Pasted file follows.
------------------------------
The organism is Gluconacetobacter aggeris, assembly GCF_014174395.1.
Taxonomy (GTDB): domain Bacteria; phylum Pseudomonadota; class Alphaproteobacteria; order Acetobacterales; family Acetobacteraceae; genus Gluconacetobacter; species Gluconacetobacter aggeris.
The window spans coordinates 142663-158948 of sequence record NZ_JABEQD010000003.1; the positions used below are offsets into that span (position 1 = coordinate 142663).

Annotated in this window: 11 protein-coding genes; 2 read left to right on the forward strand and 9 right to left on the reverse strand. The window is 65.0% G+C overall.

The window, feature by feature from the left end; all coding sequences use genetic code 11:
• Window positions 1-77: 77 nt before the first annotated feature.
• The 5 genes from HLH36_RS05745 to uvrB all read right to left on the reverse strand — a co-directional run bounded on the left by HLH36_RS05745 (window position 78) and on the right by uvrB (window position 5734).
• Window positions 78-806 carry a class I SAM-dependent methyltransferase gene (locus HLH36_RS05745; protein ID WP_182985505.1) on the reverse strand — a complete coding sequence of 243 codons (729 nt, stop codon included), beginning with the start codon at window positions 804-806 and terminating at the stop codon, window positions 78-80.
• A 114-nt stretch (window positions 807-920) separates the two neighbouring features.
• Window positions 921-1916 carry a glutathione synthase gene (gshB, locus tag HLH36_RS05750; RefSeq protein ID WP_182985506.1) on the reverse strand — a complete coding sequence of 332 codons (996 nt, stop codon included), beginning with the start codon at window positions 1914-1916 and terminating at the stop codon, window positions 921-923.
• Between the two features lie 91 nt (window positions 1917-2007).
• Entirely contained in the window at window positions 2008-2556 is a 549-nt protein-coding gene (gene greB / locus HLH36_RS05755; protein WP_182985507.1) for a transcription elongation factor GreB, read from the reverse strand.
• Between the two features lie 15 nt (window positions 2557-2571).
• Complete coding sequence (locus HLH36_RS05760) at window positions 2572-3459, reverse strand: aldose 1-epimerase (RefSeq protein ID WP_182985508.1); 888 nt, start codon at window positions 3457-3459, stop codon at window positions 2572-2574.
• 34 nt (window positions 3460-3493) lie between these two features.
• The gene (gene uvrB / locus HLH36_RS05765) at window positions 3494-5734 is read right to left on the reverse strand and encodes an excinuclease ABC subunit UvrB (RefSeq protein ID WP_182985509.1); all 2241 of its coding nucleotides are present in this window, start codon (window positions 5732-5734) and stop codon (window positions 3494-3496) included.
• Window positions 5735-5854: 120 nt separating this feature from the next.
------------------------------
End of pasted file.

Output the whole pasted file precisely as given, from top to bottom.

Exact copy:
The organism is Gluconacetobacter aggeris, assembly GCF_014174395.1.
Taxonomy (GTDB): domain Bacteria; phylum Pseudomonadota; class Alphaproteobacteria; order Acetobacterales; family Acetobacteraceae; genus Gluconacetobacter; species Gluconacetobacter aggeris.
The window spans coordinates 142663-158948 of sequence record NZ_JABEQD010000003.1; the positions used below are offsets into that span (position 1 = coordinate 142663).

Annotated in this window: 11 protein-coding genes; 2 read left to right on the forward strand and 9 right to left on the reverse strand. The window is 65.0% G+C overall.

The window, feature by feature from the left end; all coding sequences use genetic code 11:
• Window positions 1-77: 77 nt before the first annotated feature.
• The 5 genes from HLH36_RS05745 to uvrB all read right to left on the reverse strand — a co-directional run bounded on the left by HLH36_RS05745 (window position 78) and on the right by uvrB (window position 5734).
• Window positions 78-806 carry a class I SAM-dependent methyltransferase gene (locus HLH36_RS05745; protein ID WP_182985505.1) on the reverse strand — a complete coding sequence of 243 codons (729 nt, stop codon included), beginning with the start codon at window positions 804-806 and terminating at the stop codon, window positions 78-80.
• A 114-nt stretch (window positions 807-920) separates the two neighbouring features.
• Window positions 921-1916 carry a glutathione synthase gene (gshB, locus tag HLH36_RS05750; RefSeq protein ID WP_182985506.1) on the reverse strand — a complete coding sequence of 332 codons (996 nt, stop codon included), beginning with the start codon at window positions 1914-1916 and terminating at the stop codon, window positions 921-923.
• Between the two features lie 91 nt (window positions 1917-2007).
• Entirely contained in the window at window positions 2008-2556 is a 549-nt protein-coding gene (gene greB / locus HLH36_RS05755; protein WP_182985507.1) for a transcription elongation factor GreB, read from the reverse strand.
• Between the two features lie 15 nt (window positions 2557-2571).
• Complete coding sequence (locus HLH36_RS05760) at window positions 2572-3459, reverse strand: aldose 1-epimerase (RefSeq protein ID WP_182985508.1); 888 nt, start codon at window positions 3457-3459, stop codon at window positions 2572-2574.
• 34 nt (window positions 3460-3493) lie between these two features.
• The gene (gene uvrB / locus HLH36_RS05765) at window positions 3494-5734 is read right to left on the reverse strand and encodes an excinuclease ABC subunit UvrB (RefSeq protein ID WP_182985509.1); all 2241 of its coding nucleotides are present in this window, start codon (window positions 5732-5734) and stop codon (window positions 3494-3496) included.
• Window positions 5735-5854: 120 nt separating this feature from the next.